If you know me, follow me on Twitter or have read this blog before, you probably already know my answer to the above question. Yes, I think housing associations should tweet. Here's why:
1. It shows you're (or want to be) a conversational organisation.
Being part of the online conversation shows your housing association wants to listen and cares what its customers and stakeholders think.
2. It helps you engage with stakeholders and customers.
Twitter gives your customers and stakeholders, including the media, another way to find out about and communicate with your organisation.
3. Being on Twitter allows people to see the human side of your housing association.
Because of the conversational nature of Twitter, auto-tweets (an RSS feed that automatically posts tweets) and bots (robots that search for, spam and generally annoy people) are disliked. Showing your organisation's human side - genuine emotion, admitting and rectifying mistakes openly, being polite to your followers - is welcomed. Well, have you ever chatted to a robot?
4. It keeps you at the front of your followers' minds.
For the two seconds it takes for your followers to scan read your tweet, you are in their minds. If you are lucky enough, interesting enough and write short enough tweets, you may also get re-tweeted to your followers' followers.
5. You're 'in the room' already.
You can hear if you are being criticised publicly and Twitter gives you a fast channel to respond.
6. You can communicate your brand's key messages (subtly).
The word subtly is the key. On Twitter, an overly commercial tone will make your followers leave you. Housing associations, which seek to make a difference to people and neighbourhoods rather than pots of cash for shareholders, have an advantage here.
7. When managing a crisis, you have a network on tap that you can communicate with at a seconds' notice.
If disaster strikes, you can use Twitter (as well as your website, your staff and your call centre) to communicate quickly.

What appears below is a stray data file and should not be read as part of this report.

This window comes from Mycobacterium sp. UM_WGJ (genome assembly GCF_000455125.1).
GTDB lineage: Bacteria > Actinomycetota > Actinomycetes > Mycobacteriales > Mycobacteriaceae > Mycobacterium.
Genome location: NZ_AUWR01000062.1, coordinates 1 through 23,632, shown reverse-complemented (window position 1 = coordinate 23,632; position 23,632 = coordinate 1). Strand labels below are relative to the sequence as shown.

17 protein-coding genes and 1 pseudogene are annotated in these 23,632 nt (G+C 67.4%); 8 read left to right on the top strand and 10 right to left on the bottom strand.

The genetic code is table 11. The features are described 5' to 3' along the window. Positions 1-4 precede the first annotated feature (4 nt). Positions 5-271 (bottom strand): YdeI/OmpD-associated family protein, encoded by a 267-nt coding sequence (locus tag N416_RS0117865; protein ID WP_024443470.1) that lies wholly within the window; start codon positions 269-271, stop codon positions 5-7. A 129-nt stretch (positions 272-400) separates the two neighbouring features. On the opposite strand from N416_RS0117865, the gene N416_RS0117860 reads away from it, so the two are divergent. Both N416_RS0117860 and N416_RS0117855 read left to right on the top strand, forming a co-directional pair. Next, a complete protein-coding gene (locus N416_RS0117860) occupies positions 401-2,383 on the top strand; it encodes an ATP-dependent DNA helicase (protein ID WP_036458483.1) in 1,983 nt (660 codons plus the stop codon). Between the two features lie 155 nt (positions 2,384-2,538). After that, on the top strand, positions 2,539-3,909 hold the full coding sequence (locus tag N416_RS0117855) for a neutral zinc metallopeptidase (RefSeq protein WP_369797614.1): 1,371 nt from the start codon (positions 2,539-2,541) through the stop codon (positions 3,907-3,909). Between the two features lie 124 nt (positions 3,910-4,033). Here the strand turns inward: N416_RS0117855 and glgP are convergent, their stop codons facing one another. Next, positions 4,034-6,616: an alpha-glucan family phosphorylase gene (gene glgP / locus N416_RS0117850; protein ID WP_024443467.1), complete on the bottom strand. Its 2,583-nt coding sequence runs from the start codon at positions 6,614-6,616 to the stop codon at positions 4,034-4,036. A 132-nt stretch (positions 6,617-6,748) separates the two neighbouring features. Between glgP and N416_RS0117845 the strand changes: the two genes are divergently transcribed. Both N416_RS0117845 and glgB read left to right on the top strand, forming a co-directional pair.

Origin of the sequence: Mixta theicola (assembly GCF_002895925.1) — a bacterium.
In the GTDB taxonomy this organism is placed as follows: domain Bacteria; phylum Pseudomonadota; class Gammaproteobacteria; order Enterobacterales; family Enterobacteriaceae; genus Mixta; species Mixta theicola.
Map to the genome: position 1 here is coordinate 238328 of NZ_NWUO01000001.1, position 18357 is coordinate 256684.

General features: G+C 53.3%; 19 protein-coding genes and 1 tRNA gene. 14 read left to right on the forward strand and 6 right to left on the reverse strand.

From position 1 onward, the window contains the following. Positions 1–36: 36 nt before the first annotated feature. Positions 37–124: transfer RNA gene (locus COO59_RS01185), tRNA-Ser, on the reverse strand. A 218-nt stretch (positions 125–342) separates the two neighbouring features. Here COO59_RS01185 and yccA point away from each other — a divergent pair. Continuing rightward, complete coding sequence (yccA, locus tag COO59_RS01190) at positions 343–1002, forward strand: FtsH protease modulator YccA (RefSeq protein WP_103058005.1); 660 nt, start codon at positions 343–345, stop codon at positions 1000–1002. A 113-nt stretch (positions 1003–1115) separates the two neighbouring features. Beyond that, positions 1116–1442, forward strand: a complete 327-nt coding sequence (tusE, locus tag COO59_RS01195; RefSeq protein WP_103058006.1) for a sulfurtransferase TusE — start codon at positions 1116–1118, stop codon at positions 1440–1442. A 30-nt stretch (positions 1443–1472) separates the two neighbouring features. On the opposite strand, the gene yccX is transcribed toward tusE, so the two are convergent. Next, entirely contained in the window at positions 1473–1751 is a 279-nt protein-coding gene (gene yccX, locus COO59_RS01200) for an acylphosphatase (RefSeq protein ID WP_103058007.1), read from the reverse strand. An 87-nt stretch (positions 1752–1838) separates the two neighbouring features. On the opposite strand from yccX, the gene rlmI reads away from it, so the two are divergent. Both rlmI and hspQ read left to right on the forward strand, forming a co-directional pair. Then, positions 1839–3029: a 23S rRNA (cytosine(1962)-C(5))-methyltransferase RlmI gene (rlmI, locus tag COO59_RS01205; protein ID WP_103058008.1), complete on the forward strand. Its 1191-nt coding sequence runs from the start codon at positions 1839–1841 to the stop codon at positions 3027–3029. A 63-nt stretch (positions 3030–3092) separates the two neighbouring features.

8. You can keep abreast of news, policy announcements and what key decision makers are thinking and doing.
If you put time into building a strong community by following, engaging and sharing, you will hear news first on Twitter.
9. You are providing customers with another channel to give you feedback (and then you can close the loop).
The housing sector's regulator, the Tenant Services Authority wants housing associations to offer their customers a range of ways to feedback on services. As the percentage of tenants with access to the internet increases, (currently for Orbit East, about 50% of our residents have access to the internet either at home or work) social media will grow in its uses for customer feedback. Once you have acted on customer feedback, you can quickly communicate what has changed/been repaired/improved.
10. Twitter is where the conversation is.
If you wanted to chat to people you wouldn't go and sit in an empty room. Equally, there is probably limited value in setting up a forum or chat room on your website unless you are achieving high levels of traffic. Go where the people are.
If you want to see a housing association in action on Twitter, I tweet at www.twitter.com/orbitgroup. Another housing sector Twitter user that I like is Testway Housing - they tweet regularly and are human about it.
Twitter is not a catch-all social media answer for housing associations, but it is an easy way to join in conversations and listen to customers. It's likely that Twitter will fall out of favour at some point, but the principles of social media: listening, sharing, collaborating and conversing; will remain. Housing associations, with their strong focus on customers, should be chomping at the bit to make the most of social media tools.
On Friday I'll tweet Part Two: How should housing associations tweet?